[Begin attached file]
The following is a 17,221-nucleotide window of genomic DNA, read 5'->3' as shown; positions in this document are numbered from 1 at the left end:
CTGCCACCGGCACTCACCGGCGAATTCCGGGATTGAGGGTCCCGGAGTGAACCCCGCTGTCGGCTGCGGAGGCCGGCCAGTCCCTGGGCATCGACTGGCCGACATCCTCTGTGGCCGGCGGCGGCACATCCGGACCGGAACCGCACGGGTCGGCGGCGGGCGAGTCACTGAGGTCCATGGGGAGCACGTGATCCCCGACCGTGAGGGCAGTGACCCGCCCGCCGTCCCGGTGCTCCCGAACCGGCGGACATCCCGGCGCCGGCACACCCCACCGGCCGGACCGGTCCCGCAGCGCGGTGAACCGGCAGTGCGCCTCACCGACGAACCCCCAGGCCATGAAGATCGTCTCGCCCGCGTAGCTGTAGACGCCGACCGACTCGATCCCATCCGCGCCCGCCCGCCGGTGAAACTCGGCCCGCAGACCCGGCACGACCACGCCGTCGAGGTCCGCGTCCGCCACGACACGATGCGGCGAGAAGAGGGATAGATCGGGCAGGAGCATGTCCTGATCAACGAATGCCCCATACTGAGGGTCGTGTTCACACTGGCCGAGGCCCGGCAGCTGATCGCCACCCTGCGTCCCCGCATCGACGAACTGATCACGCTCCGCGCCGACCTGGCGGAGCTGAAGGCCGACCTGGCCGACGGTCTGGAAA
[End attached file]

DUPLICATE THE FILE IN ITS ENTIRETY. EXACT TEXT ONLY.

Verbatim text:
The following is a 17,221-nucleotide window of genomic DNA, read 5'->3' as shown; positions in this document are numbered from 1 at the left end:
CTGCCACCGGCACTCACCGGCGAATTCCGGGATTGAGGGTCCCGGAGTGAACCCCGCTGTCGGCTGCGGAGGCCGGCCAGTCCCTGGGCATCGACTGGCCGACATCCTCTGTGGCCGGCGGCGGCACATCCGGACCGGAACCGCACGGGTCGGCGGCGGGCGAGTCACTGAGGTCCATGGGGAGCACGTGATCCCCGACCGTGAGGGCAGTGACCCGCCCGCCGTCCCGGTGCTCCCGAACCGGCGGACATCCCGGCGCCGGCACACCCCACCGGCCGGACCGGTCCCGCAGCGCGGTGAACCGGCAGTGCGCCTCACCGACGAACCCCCAGGCCATGAAGATCGTCTCGCCCGCGTAGCTGTAGACGCCGACCGACTCGATCCCATCCGCGCCCGCCCGCCGGTGAAACTCGGCCCGCAGACCCGGCACGACCACGCCGTCGAGGTCCGCGTCCGCCACGACACGATGCGGCGAGAAGAGGGATAGATCGGGCAGGAGCATGTCCTGATCAACGAATGCCCCATACTGAGGGTCGTGTTCACACTGGCCGAGGCCCGGCAGCTGATCGCCACCCTGCGTCCCCGCATCGACGAACTGATCACGCTCCGCGCCGACCTGGCGGAGCTGAAGGCCGACCTGGCCGACGGTCTGGAAA